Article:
The development of calcifications and hemorrhagic formation characteristics, as seen in a DFI, increases the risk of CVD [27,28]. Foot wound imaging is an essential procedure in examining a DFI [29]. It is essential to use foot imaging to monitor changes in a DFI to provide an accurate assessment of the prevalence of diabetics [30]. It is suggested that coronary imaging be performed to determine the risk of developing CVD [23]. In addition, imaging of the coronary arteries is necessary to identify plaque in CAD [31,32]. Intravenous ultrasonography (IVUS) and optical coherence tomography (OCT) are two examples of effective imaging technologies that can be used to diagnose coronary plaque [33,34,35]. Since surrogate markers are well established for CAD, such as carotid artery imaging and its quantification, thus, there is a need for (i) accurate and computerized carotid plaque load assessment, (ii) effective detection of atherosclerotic disease in DFI patients and (iii) CVD risk stratification. All three aspects are essential to prevent DFI-driven CVD from becoming severe. Hence, there is a need for the automated and early assessment of a diabetic foot infection (DFI) and CVD severity in patients to avoid morbidity and mortality.
Artificial intelligence (AI) has fundamentally altered the dynamics of the healthcare sector [36]. Machine Learning (ML) and Deep Learning (DL) algorithms have been implemented in a variety of medical applications [37,38]. AI-based technologies are data-driven, which means they make decisions based on information in databases, and have been used to diagnose diabetes [39,40], liver [41], thyroid [42], and skin cancer [43], just to name a few. Regarding CVD, the results show that there are nonlinear connections between the input predictors and the cardiovascular outcomes [44,45]. In contrast to the statistical risk estimation techniques currently in use [44,46], ML-based algorithms may use intricate quasi-relationships among several risk predictors (or attributes) that are input simultaneously.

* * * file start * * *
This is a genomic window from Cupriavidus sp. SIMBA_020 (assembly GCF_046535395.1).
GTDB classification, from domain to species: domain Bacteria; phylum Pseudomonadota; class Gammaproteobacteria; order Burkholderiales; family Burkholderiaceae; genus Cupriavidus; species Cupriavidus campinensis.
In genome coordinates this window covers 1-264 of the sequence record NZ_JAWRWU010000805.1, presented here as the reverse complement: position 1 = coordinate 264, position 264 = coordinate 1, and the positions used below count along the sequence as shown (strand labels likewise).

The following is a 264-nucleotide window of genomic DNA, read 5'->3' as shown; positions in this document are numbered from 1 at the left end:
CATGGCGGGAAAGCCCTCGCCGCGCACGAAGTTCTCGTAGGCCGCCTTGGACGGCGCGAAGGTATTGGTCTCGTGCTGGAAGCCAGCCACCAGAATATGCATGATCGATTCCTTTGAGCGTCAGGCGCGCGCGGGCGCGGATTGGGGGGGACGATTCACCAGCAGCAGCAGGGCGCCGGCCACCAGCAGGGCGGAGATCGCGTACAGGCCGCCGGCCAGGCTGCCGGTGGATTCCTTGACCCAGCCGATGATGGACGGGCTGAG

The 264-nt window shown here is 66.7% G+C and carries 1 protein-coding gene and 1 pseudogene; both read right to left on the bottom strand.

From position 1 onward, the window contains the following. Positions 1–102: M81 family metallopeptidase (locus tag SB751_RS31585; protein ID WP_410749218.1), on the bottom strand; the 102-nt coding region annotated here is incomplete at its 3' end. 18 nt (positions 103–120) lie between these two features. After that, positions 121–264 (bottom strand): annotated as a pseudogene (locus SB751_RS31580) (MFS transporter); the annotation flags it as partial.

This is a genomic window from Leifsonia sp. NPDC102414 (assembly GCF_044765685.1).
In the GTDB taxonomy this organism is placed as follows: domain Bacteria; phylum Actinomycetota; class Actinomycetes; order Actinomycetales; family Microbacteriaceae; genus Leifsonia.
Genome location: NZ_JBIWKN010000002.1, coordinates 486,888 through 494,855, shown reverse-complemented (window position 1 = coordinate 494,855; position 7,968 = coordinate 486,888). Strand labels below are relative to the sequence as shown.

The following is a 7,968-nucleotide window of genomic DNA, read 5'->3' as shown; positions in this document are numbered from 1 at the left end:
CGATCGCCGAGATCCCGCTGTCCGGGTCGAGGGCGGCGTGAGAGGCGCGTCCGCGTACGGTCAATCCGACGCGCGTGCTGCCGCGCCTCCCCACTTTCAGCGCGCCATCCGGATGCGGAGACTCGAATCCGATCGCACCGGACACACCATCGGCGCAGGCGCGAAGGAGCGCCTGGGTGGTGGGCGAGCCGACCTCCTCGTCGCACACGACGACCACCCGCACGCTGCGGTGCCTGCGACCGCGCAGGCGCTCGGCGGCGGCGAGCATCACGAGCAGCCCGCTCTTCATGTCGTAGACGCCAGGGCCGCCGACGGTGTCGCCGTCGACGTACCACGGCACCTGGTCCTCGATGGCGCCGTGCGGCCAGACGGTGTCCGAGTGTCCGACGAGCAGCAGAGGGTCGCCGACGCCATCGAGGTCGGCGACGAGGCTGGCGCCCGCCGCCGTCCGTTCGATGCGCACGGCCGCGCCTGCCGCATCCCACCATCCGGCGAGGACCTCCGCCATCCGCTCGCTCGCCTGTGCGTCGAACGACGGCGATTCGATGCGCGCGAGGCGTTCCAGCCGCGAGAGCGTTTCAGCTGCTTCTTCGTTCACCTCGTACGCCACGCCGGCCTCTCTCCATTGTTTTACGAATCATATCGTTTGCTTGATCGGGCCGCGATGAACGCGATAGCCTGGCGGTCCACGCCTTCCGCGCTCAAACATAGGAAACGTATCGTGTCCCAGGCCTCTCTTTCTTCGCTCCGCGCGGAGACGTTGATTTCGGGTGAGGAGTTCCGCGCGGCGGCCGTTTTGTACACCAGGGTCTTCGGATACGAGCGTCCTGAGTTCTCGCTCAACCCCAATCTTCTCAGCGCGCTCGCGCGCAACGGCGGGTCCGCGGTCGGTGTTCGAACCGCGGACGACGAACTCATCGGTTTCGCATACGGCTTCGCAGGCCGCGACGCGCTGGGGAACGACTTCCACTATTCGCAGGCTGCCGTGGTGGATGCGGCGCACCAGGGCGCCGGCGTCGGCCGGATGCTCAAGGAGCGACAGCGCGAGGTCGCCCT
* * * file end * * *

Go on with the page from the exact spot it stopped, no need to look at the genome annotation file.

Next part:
DL algorithms extract characteristics directly from the input data to generate predictions. Some examples include the characterization of carotid wall tissue, the segmentation of pictures, and the stratification of CVD risk [47,48]. It has also been established that DL algorithms with convolution neural networks (CNNs) extract features, which can then be used to train and test an ML classifier to obtain a final classification [49,50]. Recently, images of the DFI foot wound have been utilized to predict the severity of the disease. It has been demonstrated that algorithms based on ML and DL can accurately predict a DFI [29,30]. Because of this, it is conceivable for AI-based solutions to allow the analysis of image-based diabetic foot inputs [51]. This is made possible by eliminating the demand for human intervention. Several applications of carotid ultrasonography that use AI-based algorithms have shown a lot of promise [52,53,54]. Thus, it means that these AI-based methods could be used to evaluate a patient’s risk and treat both DFI and CVD disorders concurrently.
The usage of alternative imaging for the visualization of CAD helps in the categorization of DFI patients into appropriate CVD risk categories [55,56,57]. This is because CAD is easier to see with surrogate imaging. Thus, to gain a more in-depth insight into the pathophysiology of diabetes, diabetes foot ulcer, and cardiovascular disease, this study focuses on the use of low-cost carotid artery and diabetic foot ultrasound imaging. Using techniques such as ML and DL, it is possible to identify patients who are at significant risk of developing CVD complications [58]. To best analyze the above study, we have adopted the search strategy and the distributions.

2. Search Strategy Using PRISMA Model